Tube Amp mismatched impedance

Discussion in 'Amps and Cabs [BG]' started by Ajak, Apr 7, 2014.

  1. Ajak


    Mar 31, 2012
    Bern, Switzerland
    Hello TB,

    I played a gig last friday where the headlinder provided a bass cab and I could just bring my Peavey VB-2 head.
    Their bass player had a Randall 410 which was 16 Ohms. The impedance switch on the VB-2 only offers 2, 4 or 8 Ohms.
    What would happen if I used the amp with the switch on 8 Ohms? Would I blow the amp or would it just shorten tube life in long-term use?
    BTW the other bass player was kind enough to let me use his head so I didn't risk anything, I would like to know for future situations though.

    (In future I'll ask about the exact cab model... I have to say that I never expected a 16 Ohm cab though)

  2. DiabolusInMusic

    DiabolusInMusic Functionless Art is Merely Tolerated Vandalism

    It will probably be fine for short term use and just blow a power tube under long term use.

    Markbass 610s are 6 ohm, I used to run an SVT-CL with mine. I kept the tap at 4 ohm. The head worked fine for 12-18 months and eventually blew a single power tube. Swapped it out and it was fine.
  3. Rokindja


    Oct 20, 2013
    that was a guitar cab.
  4. Possibility of getting reflected voltage spikes back on the primary of the output transformer which can damage it and the output tubes but I've never seen or heard of it happening. Some amps have protection diodes to prevent this kind of damage from happening but I think those are mainly there in case the amp is run with no speaker load which is very very bad for a tube amp. Going the other way is not a problem like say you have only 8 ohm on your amp and you are plugging into a 4 ohm speaker cab. That should not damage your amp but you will not have full power and the output tubes may run a little hotter.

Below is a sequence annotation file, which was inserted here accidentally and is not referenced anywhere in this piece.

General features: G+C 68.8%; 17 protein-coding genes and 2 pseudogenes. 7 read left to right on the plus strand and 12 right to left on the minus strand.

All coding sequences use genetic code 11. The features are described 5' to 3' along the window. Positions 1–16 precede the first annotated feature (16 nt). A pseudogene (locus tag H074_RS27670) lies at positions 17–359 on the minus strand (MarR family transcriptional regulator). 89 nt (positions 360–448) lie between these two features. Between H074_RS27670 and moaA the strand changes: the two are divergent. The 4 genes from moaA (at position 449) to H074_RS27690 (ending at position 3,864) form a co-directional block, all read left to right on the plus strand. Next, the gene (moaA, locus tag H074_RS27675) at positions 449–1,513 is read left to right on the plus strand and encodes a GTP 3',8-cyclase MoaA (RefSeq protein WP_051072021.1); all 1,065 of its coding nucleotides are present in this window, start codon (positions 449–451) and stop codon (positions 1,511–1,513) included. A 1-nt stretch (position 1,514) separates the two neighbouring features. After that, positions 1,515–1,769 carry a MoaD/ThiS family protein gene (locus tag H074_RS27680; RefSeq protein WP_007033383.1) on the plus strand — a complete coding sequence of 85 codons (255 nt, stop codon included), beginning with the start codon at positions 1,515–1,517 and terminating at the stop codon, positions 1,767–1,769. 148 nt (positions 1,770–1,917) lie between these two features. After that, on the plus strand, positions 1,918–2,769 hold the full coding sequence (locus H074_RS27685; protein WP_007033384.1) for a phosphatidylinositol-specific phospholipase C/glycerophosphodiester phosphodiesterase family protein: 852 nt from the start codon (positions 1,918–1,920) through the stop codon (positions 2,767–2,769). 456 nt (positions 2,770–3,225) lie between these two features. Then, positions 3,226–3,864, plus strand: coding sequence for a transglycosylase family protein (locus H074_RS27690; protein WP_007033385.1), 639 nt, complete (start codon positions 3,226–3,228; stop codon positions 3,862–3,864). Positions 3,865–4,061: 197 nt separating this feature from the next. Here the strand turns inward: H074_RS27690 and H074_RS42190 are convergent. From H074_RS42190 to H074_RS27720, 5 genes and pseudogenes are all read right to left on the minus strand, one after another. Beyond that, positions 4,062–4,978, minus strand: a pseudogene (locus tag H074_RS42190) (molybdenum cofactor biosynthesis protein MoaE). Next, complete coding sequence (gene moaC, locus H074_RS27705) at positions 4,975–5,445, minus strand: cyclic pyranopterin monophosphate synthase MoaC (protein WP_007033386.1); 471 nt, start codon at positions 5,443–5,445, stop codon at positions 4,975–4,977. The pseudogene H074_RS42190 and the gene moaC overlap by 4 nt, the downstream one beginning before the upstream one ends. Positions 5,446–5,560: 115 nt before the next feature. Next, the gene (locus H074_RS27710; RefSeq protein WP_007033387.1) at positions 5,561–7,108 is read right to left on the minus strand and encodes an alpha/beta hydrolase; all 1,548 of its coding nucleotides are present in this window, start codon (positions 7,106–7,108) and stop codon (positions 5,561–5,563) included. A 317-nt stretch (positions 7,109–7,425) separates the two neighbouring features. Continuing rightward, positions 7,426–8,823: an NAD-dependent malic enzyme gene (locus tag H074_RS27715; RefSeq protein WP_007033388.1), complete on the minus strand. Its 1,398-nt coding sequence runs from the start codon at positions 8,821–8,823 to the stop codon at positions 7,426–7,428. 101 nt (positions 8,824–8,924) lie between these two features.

5. coreyfyfe

    coreyfyfe Supporting Member

    Nov 19, 2007
    boston, ma
    +1. Maybe a guitar cab with bass speakers added, but I can only think of a couple production 16 ohm bass cabs, and none of them have been made since the late 70s/early 80s.
  6. Boot Soul

    Boot Soul

    Feb 10, 2009
    Lots of threads about this sort of thing. It seems that the common different views are,
    1) Always match OT and speaker impedance with tube heads .... just do it.
    2) When mismatching, it is better to have a lower than appropriate cab impedance. A higher than ideal cab impedance is more of a problem.
    3) While not ideal to mismatch, you can mismatch thisaway or thataway and get away with it.

    I own three different tube heads, and I wouldn't willingly mismatch impedances with any of them.
  7. B-string

    B-string Supporting Member

    Complete agreement.
  8. JGR

    JGR The "G" is for Gustav Commercial User

    Jun 29, 2006
    President, CEO, CFO, CIO, Chief Engineer, Technician, Janitor - Reiner Amplification
    A lot of how much/well mismatch is tolerated depends on the primary impedance of the amp in question's OT given the power tube compliment (as well as other factors like plate voltage and the OT's power bandwidth rating), which is why you will hear some manufacturers state mismatch is OK one way or another (higher/lower) - so it can and does vary from amp to amp. For example, if I'm running a pair of KT88s into a 4500 primary, I can probably go either way with impedance and be fine depending on how close to the voltage limits I'm running the tubes. If I'm running them into a 3200 primary, the amp may become unhappy running into lower mismatched impedances but be fine into higher loads. Regardless, mismatching skews the amp's clean bandwidth, and while gui****s may like it, I think it sucks for bass (and for guitar for that matter). High power bass amps are likely less forgiving since they are running higher plate voltages and generally optimized for clean output while guitar amps are on the other end of the design spectrum.